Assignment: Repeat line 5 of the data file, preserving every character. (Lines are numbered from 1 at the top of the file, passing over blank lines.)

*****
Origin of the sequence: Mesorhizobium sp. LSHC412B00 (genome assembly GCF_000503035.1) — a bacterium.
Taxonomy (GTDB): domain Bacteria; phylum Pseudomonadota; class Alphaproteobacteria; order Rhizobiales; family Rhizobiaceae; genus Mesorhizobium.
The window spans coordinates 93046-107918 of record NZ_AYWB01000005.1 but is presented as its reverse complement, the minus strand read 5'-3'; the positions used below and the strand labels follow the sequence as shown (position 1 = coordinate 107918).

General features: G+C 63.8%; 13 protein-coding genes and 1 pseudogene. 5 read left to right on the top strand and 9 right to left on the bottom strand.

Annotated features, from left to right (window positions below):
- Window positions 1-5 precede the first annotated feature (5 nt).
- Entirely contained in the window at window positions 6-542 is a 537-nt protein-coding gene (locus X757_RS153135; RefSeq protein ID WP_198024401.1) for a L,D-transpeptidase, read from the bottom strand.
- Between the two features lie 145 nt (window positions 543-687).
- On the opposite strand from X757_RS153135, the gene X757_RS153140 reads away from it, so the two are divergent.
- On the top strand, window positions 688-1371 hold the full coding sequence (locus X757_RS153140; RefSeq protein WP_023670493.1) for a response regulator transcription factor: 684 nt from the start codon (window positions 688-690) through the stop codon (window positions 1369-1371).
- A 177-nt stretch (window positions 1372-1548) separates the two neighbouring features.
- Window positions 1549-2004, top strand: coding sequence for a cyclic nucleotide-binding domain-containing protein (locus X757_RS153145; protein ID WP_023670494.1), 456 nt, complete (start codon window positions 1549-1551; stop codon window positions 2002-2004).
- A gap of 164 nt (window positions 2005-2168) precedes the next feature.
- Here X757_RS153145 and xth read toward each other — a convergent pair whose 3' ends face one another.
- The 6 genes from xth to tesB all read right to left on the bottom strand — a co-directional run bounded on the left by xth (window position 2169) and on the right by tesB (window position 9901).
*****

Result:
Annotated features, from left to right (window positions below):